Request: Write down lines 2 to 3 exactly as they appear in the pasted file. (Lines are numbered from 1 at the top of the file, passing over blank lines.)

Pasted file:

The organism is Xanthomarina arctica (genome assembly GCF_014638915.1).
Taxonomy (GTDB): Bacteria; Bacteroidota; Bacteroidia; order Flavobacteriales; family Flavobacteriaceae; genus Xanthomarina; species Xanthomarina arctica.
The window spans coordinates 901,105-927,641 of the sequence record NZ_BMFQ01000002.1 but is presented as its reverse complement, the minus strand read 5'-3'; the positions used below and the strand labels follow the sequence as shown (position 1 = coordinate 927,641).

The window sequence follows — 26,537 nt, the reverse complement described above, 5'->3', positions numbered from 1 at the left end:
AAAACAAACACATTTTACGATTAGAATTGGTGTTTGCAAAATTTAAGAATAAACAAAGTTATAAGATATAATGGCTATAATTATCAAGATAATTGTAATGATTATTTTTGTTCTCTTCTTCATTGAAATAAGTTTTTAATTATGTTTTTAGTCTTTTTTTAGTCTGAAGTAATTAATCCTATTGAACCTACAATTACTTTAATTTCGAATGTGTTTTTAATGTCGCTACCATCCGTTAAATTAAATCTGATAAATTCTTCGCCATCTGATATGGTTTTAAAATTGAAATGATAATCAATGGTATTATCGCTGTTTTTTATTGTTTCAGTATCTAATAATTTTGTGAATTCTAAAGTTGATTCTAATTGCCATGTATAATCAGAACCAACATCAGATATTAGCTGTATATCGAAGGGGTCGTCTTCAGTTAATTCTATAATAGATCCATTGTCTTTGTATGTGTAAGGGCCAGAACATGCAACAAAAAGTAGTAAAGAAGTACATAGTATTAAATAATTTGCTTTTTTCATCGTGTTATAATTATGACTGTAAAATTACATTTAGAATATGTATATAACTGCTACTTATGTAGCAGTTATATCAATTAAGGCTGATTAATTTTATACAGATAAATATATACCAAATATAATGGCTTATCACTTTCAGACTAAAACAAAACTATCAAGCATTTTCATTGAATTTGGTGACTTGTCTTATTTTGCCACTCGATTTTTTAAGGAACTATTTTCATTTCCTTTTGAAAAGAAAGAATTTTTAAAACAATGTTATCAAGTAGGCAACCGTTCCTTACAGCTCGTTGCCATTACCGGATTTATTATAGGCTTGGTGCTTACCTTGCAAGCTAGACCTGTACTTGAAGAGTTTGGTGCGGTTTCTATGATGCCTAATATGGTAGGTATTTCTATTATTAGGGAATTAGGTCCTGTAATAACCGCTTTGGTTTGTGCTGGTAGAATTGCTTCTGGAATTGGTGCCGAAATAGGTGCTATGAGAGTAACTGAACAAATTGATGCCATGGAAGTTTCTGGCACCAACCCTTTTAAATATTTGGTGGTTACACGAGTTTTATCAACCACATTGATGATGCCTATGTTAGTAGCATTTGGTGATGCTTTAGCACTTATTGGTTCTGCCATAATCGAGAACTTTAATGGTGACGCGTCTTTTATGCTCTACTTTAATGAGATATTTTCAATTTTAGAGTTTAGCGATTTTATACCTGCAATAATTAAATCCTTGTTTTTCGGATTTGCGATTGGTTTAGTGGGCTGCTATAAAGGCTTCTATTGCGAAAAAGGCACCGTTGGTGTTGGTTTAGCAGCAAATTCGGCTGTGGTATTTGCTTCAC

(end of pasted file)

Taxonomy (GTDB): Bacteria; Bacteroidota; Bacteroidia; order Flavobacteriales; family Flavobacteriaceae; genus Xanthomarina; species Xanthomarina arctica.
The window spans coordinates 901,105-927,641 of the sequence record NZ_BMFQ01000002.1 but is presented as its reverse complement, the minus strand read 5'-3'; the positions used below and the strand labels follow the sequence as shown (position 1 = coordinate 927,641).